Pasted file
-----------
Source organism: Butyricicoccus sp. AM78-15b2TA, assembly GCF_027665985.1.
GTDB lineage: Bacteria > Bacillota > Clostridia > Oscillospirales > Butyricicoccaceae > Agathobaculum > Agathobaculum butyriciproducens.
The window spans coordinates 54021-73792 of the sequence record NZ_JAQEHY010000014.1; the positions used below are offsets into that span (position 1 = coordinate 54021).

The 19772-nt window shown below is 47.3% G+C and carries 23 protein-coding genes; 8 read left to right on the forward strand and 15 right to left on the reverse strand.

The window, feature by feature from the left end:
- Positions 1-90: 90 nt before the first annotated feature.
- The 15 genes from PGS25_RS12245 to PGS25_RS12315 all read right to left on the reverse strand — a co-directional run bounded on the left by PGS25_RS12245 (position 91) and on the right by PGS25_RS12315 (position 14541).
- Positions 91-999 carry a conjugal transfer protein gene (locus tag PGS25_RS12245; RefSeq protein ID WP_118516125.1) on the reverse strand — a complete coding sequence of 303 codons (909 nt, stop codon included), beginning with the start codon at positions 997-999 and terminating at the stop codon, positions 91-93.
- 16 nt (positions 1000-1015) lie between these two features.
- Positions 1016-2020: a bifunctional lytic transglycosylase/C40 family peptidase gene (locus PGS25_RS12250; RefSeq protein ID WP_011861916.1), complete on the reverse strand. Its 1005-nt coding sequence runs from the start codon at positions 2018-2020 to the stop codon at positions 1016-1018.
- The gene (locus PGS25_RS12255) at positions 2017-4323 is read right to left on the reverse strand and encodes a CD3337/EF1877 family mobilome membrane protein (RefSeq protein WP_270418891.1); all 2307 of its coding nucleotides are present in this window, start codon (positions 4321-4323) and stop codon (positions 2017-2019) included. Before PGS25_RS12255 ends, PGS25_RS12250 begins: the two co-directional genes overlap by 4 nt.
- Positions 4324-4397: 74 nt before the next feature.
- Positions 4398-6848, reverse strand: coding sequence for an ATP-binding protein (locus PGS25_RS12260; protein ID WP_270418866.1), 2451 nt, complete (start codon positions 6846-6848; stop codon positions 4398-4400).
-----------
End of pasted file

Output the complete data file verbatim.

Source organism: Butyricicoccus sp. AM78-15b2TA, assembly GCF_027665985.1.
GTDB lineage: Bacteria > Bacillota > Clostridia > Oscillospirales > Butyricicoccaceae > Agathobaculum > Agathobaculum butyriciproducens.
The window spans coordinates 54021-73792 of the sequence record NZ_JAQEHY010000014.1; the positions used below are offsets into that span (position 1 = coordinate 54021).

The 19772-nt window shown below is 47.3% G+C and carries 23 protein-coding genes; 8 read left to right on the forward strand and 15 right to left on the reverse strand.

The window, feature by feature from the left end:
- Positions 1-90: 90 nt before the first annotated feature.
- The 15 genes from PGS25_RS12245 to PGS25_RS12315 all read right to left on the reverse strand — a co-directional run bounded on the left by PGS25_RS12245 (position 91) and on the right by PGS25_RS12315 (position 14541).
- Positions 91-999 carry a conjugal transfer protein gene (locus tag PGS25_RS12245; RefSeq protein ID WP_118516125.1) on the reverse strand — a complete coding sequence of 303 codons (909 nt, stop codon included), beginning with the start codon at positions 997-999 and terminating at the stop codon, positions 91-93.
- 16 nt (positions 1000-1015) lie between these two features.
- Positions 1016-2020: a bifunctional lytic transglycosylase/C40 family peptidase gene (locus PGS25_RS12250; RefSeq protein ID WP_011861916.1), complete on the reverse strand. Its 1005-nt coding sequence runs from the start codon at positions 2018-2020 to the stop codon at positions 1016-1018.
- The gene (locus PGS25_RS12255) at positions 2017-4323 is read right to left on the reverse strand and encodes a CD3337/EF1877 family mobilome membrane protein (RefSeq protein WP_270418891.1); all 2307 of its coding nucleotides are present in this window, start codon (positions 4321-4323) and stop codon (positions 2017-2019) included. Before PGS25_RS12255 ends, PGS25_RS12250 begins: the two co-directional genes overlap by 4 nt.
- Positions 4324-4397: 74 nt before the next feature.
- Positions 4398-6848, reverse strand: coding sequence for an ATP-binding protein (locus PGS25_RS12260; protein ID WP_270418866.1), 2451 nt, complete (start codon positions 6846-6848; stop codon positions 4398-4400).